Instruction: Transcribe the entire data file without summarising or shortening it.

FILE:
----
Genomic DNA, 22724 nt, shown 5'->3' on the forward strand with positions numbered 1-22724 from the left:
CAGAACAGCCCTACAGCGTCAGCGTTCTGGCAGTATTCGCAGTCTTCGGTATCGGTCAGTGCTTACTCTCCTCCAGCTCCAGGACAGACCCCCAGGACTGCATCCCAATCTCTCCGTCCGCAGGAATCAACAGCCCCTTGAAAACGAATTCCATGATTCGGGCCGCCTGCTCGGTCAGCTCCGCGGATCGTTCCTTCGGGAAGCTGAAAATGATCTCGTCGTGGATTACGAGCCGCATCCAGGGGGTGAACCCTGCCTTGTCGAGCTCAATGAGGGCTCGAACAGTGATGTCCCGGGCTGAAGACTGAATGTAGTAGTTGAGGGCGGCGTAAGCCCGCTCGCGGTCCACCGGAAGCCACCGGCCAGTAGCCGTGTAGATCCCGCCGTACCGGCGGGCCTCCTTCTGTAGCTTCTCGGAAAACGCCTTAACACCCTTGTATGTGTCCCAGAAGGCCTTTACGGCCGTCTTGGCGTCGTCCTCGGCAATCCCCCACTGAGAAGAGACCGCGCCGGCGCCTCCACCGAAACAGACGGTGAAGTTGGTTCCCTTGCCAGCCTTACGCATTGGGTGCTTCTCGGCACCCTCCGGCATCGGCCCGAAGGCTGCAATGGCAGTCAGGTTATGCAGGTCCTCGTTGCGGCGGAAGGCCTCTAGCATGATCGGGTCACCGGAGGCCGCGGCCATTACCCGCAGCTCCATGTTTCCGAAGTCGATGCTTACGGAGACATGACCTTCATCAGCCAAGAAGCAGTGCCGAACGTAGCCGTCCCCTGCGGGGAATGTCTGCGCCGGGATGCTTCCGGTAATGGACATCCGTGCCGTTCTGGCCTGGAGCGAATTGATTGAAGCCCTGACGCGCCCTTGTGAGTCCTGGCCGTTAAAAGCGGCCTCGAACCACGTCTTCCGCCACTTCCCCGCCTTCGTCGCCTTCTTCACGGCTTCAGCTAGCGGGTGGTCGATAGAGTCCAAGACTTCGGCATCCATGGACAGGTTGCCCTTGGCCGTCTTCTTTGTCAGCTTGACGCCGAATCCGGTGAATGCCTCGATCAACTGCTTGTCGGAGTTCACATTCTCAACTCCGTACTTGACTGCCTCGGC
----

Genomic DNA, 22724 nt, shown 5'->3' on the forward strand with positions numbered 1-22724 from the left:
CAGAACAGCCCTACAGCGTCAGCGTTCTGGCAGTATTCGCAGTCTTCGGTATCGGTCAGTGCTTACTCTCCTCCAGCTCCAGGACAGACCCCCAGGACTGCATCCCAATCTCTCCGTCCGCAGGAATCAACAGCCCCTTGAAAACGAATTCCATGATTCGGGCCGCCTGCTCGGTCAGCTCCGCGGATCGTTCCTTCGGGAAGCTGAAAATGATCTCGTCGTGGATTACGAGCCGCATCCAGGGGGTGAACCCTGCCTTGTCGAGCTCAATGAGGGCTCGAACAGTGATGTCCCGGGCTGAAGACTGAATGTAGTAGTTGAGGGCGGCGTAAGCCCGCTCGCGGTCCACCGGAAGCCACCGGCCAGTAGCCGTGTAGATCCCGCCGTACCGGCGGGCCTCCTTCTGTAGCTTCTCGGAAAACGCCTTAACACCCTTGTATGTGTCCCAGAAGGCCTTTACGGCCGTCTTGGCGTCGTCCTCGGCAATCCCCCACTGAGAAGAGACCGCGCCGGCGCCTCCACCGAAACAGACGGTGAAGTTGGTTCCCTTGCCAGCCTTACGCATTGGGTGCTTCTCGGCACCCTCCGGCATCGGCCCGAAGGCTGCAATGGCAGTCAGGTTATGCAGGTCCTCGTTGCGGCGGAAGGCCTCTAGCATGATCGGGTCACCGGAGGCCGCGGCCATTACCCGCAGCTCCATGTTTCCGAAGTCGATGCTTACGGAGACATGACCTTCATCAGCCAAGAAGCAGTGCCGAACGTAGCCGTCCCCTGCGGGGAATGTCTGCGCCGGGATGCTTCCGGTAATGGACATCCGTGCCGTTCTGGCCTGGAGCGAATTGATTGAAGCCCTGACGCGCCCTTGTGAGTCCTGGCCGTTAAAAGCGGCCTCGAACCACGTCTTCCGCCACTTCCCCGCCTTCGTCGCCTTCTTCACGGCTTCAGCTAGCGGGTGGTCGATAGAGTCCAAGACTTCGGCATCCATGGACAGGTTGCCCTTGGCCGTCTTCTTTGTCAGCTTGACGCCGAATCCGGTGAATGCCTCGATCAACTGCTTGTCGGAGTTCACATTCTCAACTCCGTACTTGACTGCCTCGGC